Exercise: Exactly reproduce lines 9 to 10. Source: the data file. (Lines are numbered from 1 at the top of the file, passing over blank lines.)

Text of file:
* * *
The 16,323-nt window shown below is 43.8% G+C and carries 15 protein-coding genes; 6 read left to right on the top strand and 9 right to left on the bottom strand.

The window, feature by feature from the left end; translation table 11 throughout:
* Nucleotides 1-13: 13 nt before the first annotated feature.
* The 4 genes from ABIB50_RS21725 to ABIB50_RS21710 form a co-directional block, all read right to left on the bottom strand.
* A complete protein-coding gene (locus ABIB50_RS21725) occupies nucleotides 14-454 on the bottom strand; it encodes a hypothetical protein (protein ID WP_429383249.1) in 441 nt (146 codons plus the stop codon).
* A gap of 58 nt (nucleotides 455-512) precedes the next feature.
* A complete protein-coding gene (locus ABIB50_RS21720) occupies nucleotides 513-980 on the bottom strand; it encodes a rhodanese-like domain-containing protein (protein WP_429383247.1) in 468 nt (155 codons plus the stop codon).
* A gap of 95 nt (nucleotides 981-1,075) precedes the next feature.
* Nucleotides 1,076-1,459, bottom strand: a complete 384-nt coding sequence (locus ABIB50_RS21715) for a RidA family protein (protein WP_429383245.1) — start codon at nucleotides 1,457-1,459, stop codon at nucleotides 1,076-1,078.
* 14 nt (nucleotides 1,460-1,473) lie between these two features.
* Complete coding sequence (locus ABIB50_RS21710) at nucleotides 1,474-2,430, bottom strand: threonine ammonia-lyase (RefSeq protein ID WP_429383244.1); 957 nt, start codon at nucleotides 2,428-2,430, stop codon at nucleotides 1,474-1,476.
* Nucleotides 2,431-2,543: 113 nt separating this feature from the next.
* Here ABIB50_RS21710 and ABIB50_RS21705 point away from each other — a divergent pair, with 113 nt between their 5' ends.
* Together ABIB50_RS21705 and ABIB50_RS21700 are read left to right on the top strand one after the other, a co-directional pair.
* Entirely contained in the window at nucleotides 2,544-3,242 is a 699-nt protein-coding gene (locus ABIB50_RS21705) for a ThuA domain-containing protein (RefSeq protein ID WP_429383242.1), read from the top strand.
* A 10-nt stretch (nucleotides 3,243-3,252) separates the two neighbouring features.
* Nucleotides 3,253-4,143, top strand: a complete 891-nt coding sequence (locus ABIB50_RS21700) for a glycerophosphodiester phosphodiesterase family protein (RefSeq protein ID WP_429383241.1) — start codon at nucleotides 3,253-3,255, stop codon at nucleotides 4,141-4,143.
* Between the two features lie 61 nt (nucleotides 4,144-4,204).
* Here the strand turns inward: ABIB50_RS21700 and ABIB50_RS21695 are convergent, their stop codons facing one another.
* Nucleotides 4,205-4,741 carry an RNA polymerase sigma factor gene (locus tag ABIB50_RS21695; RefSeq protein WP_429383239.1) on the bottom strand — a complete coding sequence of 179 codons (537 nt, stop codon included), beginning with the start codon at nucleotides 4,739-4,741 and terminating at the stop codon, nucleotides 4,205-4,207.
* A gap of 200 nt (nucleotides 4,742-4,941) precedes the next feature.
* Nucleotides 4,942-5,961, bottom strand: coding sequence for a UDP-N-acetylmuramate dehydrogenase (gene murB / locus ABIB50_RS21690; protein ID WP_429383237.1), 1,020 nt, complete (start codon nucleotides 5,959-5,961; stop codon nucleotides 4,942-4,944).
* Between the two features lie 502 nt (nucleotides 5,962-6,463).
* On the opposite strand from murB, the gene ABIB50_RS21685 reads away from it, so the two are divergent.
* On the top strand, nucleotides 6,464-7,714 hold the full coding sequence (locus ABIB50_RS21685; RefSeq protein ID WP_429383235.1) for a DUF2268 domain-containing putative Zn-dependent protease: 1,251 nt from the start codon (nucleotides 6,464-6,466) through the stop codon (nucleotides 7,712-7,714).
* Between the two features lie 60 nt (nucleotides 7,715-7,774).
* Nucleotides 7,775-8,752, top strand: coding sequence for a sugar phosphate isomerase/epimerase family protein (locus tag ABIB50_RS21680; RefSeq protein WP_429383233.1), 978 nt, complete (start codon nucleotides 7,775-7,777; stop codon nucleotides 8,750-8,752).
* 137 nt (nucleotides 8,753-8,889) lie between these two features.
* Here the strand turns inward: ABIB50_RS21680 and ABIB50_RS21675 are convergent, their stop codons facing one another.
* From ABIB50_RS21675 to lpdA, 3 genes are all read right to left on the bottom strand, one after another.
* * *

* Nucleotides 1,076-1,459, bottom strand: a complete 384-nt coding sequence (locus ABIB50_RS21715) for a RidA family protein (protein WP_429383245.1) — start codon at nucleotides 1,457-1,459, stop codon at nucleotides 1,076-1,078.
* 14 nt (nucleotides 1,460-1,473) lie between these two features.